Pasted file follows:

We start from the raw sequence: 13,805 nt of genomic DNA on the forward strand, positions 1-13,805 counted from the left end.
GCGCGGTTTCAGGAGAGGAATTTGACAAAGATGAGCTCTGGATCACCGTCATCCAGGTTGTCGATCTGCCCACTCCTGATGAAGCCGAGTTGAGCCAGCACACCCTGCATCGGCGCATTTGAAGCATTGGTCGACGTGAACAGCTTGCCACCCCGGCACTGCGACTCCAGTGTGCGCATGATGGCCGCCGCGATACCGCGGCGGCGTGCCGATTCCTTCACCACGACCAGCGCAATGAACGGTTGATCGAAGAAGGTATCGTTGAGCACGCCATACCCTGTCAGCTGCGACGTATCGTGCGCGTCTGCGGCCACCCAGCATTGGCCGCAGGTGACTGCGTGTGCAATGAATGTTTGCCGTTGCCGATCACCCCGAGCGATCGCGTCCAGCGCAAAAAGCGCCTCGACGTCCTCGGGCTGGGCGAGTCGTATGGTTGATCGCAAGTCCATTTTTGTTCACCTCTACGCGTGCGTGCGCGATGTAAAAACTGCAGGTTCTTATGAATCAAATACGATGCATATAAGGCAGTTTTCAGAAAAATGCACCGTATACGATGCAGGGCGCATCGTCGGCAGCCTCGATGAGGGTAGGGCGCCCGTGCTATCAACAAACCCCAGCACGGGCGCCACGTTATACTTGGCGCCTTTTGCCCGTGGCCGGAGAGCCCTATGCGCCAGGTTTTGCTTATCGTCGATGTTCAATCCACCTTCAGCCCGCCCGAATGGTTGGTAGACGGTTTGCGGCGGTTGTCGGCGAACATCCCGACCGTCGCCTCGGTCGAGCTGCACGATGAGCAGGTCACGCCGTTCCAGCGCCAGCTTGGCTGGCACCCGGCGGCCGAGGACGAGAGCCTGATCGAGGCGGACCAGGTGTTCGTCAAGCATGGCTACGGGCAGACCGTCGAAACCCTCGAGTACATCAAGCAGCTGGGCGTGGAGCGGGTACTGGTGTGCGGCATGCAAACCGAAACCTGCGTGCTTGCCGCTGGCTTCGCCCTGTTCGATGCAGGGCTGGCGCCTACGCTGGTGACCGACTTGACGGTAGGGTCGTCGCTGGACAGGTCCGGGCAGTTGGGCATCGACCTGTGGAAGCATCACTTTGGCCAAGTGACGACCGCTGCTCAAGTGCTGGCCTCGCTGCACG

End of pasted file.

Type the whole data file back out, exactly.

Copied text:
We start from the raw sequence: 13,805 nt of genomic DNA on the forward strand, positions 1-13,805 counted from the left end.
GCGCGGTTTCAGGAGAGGAATTTGACAAAGATGAGCTCTGGATCACCGTCATCCAGGTTGTCGATCTGCCCACTCCTGATGAAGCCGAGTTGAGCCAGCACACCCTGCATCGGCGCATTTGAAGCATTGGTCGACGTGAACAGCTTGCCACCCCGGCACTGCGACTCCAGTGTGCGCATGATGGCCGCCGCGATACCGCGGCGGCGTGCCGATTCCTTCACCACGACCAGCGCAATGAACGGTTGATCGAAGAAGGTATCGTTGAGCACGCCATACCCTGTCAGCTGCGACGTATCGTGCGCGTCTGCGGCCACCCAGCATTGGCCGCAGGTGACTGCGTGTGCAATGAATGTTTGCCGTTGCCGATCACCCCGAGCGATCGCGTCCAGCGCAAAAAGCGCCTCGACGTCCTCGGGCTGGGCGAGTCGTATGGTTGATCGCAAGTCCATTTTTGTTCACCTCTACGCGTGCGTGCGCGATGTAAAAACTGCAGGTTCTTATGAATCAAATACGATGCATATAAGGCAGTTTTCAGAAAAATGCACCGTATACGATGCAGGGCGCATCGTCGGCAGCCTCGATGAGGGTAGGGCGCCCGTGCTATCAACAAACCCCAGCACGGGCGCCACGTTATACTTGGCGCCTTTTGCCCGTGGCCGGAGAGCCCTATGCGCCAGGTTTTGCTTATCGTCGATGTTCAATCCACCTTCAGCCCGCCCGAATGGTTGGTAGACGGTTTGCGGCGGTTGTCGGCGAACATCCCGACCGTCGCCTCGGTCGAGCTGCACGATGAGCAGGTCACGCCGTTCCAGCGCCAGCTTGGCTGGCACCCGGCGGCCGAGGACGAGAGCCTGATCGAGGCGGACCAGGTGTTCGTCAAGCATGGCTACGGGCAGACCGTCGAAACCCTCGAGTACATCAAGCAGCTGGGCGTGGAGCGGGTACTGGTGTGCGGCATGCAAACCGAAACCTGCGTGCTTGCCGCTGGCTTCGCCCTGTTCGATGCAGGGCTGGCGCCTACGCTGGTGACCGACTTGACGGTAGGGTCGTCGCTGGACAGGTCCGGGCAGTTGGGCATCGACCTGTGGAAGCATCACTTTGGCCAAGTGACGACCGCTGCTCAAGTGCTGGCCTCGCTGCACG